HAYWARD’S HARD ROAD REWARDED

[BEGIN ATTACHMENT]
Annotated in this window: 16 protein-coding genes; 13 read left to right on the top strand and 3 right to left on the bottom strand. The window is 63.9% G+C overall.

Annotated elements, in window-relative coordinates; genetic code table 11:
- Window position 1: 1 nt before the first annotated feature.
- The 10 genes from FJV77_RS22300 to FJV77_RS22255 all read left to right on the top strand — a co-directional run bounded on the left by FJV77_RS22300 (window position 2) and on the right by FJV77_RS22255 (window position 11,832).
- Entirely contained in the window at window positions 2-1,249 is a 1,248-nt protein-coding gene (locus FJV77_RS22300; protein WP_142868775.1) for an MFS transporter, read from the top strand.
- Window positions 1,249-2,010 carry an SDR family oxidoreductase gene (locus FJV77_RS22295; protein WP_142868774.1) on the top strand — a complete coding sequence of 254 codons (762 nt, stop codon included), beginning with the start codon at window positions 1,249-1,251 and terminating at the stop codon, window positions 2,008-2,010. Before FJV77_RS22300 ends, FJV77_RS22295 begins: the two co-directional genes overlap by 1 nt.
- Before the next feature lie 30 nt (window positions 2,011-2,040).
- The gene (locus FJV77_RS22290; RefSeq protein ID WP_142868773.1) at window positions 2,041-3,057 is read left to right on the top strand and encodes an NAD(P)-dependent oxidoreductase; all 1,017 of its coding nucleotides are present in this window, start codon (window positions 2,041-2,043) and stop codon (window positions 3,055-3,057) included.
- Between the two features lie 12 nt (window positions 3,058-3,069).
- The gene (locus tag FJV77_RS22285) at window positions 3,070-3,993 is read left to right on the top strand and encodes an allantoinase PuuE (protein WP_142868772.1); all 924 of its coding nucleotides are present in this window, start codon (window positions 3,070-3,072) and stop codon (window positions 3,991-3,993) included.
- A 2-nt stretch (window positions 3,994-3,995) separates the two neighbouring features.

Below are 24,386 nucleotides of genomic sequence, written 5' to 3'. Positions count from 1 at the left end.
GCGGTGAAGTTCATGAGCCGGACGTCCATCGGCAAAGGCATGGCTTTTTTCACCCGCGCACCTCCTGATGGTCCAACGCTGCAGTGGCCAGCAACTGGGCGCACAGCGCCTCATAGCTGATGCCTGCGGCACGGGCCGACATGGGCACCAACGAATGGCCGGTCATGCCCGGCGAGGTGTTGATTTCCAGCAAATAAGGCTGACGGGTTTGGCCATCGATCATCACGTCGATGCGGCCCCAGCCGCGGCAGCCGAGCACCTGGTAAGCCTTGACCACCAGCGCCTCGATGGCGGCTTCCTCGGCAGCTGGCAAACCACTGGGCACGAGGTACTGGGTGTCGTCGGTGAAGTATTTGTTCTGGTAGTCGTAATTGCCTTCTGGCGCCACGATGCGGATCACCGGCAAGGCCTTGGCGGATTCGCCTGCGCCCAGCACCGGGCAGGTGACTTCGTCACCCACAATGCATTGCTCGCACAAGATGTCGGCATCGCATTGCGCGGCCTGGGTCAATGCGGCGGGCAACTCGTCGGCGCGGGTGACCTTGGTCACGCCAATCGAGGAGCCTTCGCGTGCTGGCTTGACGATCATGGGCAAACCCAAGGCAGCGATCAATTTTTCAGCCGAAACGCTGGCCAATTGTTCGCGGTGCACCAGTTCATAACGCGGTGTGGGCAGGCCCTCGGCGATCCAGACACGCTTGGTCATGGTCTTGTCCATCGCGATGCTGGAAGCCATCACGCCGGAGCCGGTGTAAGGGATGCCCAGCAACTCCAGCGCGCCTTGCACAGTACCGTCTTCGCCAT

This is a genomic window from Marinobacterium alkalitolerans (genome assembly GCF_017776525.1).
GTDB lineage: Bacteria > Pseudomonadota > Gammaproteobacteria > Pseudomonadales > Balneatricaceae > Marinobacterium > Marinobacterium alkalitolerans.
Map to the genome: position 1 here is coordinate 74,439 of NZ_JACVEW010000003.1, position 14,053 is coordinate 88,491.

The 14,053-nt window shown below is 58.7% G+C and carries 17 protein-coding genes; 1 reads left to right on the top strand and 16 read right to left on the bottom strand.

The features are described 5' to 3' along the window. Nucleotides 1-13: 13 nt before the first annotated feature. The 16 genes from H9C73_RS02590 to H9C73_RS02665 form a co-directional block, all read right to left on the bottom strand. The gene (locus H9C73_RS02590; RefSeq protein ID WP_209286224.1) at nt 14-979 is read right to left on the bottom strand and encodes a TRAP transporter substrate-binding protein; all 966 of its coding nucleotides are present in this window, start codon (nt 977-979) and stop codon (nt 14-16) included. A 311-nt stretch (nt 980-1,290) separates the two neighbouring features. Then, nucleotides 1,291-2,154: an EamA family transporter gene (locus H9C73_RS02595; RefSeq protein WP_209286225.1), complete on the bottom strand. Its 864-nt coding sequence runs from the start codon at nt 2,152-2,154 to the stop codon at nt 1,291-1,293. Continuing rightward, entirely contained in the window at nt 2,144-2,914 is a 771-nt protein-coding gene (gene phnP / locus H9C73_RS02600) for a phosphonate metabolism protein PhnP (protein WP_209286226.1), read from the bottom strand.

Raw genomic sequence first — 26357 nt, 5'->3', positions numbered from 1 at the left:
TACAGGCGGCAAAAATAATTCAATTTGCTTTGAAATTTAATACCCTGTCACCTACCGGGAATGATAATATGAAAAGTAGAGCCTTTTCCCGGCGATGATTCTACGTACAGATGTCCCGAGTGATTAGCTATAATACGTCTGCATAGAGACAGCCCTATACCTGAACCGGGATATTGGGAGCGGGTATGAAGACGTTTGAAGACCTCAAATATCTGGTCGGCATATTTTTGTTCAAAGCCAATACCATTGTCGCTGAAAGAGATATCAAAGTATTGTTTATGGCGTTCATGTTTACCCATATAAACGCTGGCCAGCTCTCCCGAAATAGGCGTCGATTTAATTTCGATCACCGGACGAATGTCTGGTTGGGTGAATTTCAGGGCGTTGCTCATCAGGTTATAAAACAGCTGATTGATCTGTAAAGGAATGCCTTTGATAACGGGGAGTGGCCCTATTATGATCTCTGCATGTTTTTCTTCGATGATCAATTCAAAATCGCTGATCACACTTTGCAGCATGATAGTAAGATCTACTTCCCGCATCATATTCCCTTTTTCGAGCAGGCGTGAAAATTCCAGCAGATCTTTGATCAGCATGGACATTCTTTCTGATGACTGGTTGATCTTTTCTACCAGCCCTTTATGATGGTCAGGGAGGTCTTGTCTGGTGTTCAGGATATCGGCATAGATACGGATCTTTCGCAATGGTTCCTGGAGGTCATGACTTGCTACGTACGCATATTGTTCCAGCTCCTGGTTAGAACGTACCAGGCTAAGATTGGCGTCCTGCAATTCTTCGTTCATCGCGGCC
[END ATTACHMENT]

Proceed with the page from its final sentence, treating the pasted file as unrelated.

Gordon Hayward and his wife, Robyn, have an agreement, largely at her insistence. The pact goes back to well before the Celtics forward’s mission was consumed by his recovery from a broken left tibia. Either his former Utah team had just lost, or he hadn’t played well — especially by a personal set of elevated standards — and he vented that frustration on the way home. “I’ve always kind of given him after games — like if it’s a bad game and they lose and he’s mad — I give him the car ride home,” Robyn said last week. “And then once we’re home, gotta get over it. “Can’t dwell too much on it, because there’s always another game, another game that same week, so what’s the point of being so mad? You’re going to go to practice the next day, you’re going to watch film, so get over it. “So I’m not that sympathetic.” Gordon smiled, nodded and said, “That’s for damn sure.” Robyn continued. “Oh yeah, in fact that’s probably a nicer version of what I say. Like we don’t — there’s no reason to dwell, get over it. There’s another game.” None are bigger than what is approaching. Tuesday night’s nationally televised season opener against Philadelphia is not simply an Eastern Conference semifinals rematch and a fresh steak on the fire of this old, rekindled rivalry. The night will feature Hayward’s return from a lost season: First, post surgery, with his leg in traction and shooting at the basket from a chair, then getting in the pool and into the monotonous grind of the AntiGravity (AlterG) Treadmill. He was generally separated from the team, sequestered in the bleakness of the Celtics’ now former practice facility in Waltham.
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